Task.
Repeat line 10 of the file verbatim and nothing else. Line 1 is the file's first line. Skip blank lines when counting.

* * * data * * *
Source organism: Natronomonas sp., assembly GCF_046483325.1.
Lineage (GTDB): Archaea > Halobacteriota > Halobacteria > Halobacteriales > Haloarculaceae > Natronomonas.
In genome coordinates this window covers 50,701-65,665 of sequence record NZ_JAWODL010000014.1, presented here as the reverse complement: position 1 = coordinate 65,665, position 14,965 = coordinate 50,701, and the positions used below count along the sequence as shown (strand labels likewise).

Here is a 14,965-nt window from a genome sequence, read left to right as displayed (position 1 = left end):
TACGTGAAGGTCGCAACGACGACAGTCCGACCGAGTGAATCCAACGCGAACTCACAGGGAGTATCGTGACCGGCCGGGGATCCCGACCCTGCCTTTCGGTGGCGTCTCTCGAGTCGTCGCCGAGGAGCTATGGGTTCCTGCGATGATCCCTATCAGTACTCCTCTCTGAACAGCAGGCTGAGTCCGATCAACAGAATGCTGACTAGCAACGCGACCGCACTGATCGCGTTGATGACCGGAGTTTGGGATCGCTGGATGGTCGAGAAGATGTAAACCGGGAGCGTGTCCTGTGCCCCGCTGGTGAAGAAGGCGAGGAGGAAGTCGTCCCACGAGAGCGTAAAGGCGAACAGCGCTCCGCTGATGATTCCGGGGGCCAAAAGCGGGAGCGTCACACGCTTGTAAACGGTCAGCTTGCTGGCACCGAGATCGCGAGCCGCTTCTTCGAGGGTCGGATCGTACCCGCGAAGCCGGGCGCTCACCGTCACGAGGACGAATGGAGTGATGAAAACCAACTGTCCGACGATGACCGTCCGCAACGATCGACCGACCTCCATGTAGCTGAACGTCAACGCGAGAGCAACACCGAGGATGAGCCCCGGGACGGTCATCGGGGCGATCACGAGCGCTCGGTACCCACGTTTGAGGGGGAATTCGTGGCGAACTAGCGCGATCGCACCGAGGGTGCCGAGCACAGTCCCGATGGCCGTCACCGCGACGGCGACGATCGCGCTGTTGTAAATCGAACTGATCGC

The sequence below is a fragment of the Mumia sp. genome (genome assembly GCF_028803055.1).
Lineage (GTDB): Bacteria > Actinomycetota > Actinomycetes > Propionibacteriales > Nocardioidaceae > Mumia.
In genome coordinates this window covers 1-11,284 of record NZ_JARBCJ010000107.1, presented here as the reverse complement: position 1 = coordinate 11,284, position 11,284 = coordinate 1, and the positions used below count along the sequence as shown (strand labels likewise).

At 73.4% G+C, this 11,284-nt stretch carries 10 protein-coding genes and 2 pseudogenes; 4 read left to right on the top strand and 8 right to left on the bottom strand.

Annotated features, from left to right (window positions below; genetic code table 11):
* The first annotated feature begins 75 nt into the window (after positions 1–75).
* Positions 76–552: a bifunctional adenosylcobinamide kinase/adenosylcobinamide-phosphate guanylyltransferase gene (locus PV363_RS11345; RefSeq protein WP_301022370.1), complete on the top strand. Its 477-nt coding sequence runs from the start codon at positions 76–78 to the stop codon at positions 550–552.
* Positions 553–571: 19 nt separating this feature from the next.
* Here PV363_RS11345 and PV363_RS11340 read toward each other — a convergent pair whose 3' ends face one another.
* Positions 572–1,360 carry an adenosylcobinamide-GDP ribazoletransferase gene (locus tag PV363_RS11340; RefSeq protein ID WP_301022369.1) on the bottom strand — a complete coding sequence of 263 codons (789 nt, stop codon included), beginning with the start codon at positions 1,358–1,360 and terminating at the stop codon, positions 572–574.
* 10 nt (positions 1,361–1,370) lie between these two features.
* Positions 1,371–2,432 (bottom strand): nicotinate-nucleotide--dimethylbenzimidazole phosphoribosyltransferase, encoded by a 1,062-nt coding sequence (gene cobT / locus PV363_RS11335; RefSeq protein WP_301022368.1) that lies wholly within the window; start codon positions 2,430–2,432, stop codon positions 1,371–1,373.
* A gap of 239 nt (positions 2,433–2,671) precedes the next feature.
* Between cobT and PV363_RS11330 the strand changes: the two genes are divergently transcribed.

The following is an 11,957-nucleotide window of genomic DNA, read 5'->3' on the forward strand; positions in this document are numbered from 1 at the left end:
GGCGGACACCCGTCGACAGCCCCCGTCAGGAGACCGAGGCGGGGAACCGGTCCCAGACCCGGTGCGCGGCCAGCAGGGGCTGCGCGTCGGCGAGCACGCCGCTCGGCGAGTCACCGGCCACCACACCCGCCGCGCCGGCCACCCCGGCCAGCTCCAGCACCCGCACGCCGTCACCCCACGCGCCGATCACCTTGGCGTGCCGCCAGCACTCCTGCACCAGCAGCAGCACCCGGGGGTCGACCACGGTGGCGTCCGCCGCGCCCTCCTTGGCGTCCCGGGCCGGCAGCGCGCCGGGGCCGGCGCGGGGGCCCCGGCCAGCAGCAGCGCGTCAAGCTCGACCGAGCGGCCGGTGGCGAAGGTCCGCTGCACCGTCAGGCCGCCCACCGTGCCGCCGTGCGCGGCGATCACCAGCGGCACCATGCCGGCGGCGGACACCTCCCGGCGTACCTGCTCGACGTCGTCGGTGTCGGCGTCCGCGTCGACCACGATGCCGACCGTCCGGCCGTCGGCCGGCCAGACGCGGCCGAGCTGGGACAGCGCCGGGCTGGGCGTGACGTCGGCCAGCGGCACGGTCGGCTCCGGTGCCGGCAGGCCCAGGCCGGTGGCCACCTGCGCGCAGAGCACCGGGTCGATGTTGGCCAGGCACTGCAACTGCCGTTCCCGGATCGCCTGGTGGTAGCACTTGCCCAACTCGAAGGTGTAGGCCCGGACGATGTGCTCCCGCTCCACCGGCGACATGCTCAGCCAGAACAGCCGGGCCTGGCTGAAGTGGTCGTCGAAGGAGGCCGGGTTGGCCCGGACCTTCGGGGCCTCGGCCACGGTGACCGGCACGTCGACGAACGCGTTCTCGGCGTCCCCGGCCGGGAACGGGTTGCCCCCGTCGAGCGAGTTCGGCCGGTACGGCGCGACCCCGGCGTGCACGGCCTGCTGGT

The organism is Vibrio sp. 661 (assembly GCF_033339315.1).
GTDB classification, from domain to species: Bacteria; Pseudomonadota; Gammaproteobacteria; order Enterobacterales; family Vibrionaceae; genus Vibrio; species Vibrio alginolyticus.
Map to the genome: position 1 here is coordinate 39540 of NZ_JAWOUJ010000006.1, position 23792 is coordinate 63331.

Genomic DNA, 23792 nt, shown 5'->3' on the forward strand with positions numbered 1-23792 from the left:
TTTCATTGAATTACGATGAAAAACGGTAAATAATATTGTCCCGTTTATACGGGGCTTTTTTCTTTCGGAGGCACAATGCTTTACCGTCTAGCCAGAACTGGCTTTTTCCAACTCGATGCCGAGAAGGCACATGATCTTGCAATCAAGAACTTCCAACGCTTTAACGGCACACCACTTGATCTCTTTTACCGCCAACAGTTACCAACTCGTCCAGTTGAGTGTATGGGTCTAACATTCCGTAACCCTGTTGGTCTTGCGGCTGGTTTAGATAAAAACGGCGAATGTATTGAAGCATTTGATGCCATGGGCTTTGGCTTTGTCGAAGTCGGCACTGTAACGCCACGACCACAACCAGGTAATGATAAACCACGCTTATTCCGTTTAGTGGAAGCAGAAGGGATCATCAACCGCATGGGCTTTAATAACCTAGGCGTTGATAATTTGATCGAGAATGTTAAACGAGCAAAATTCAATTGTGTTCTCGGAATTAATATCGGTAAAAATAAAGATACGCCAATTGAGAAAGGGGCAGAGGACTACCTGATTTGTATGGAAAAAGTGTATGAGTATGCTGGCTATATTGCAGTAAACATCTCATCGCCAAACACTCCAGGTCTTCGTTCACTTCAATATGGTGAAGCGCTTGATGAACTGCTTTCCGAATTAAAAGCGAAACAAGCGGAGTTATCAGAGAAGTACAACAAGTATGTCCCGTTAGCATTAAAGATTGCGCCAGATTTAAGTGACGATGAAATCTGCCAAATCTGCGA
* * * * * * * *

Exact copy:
Annotated features, from left to right (window positions below; genetic code table 11):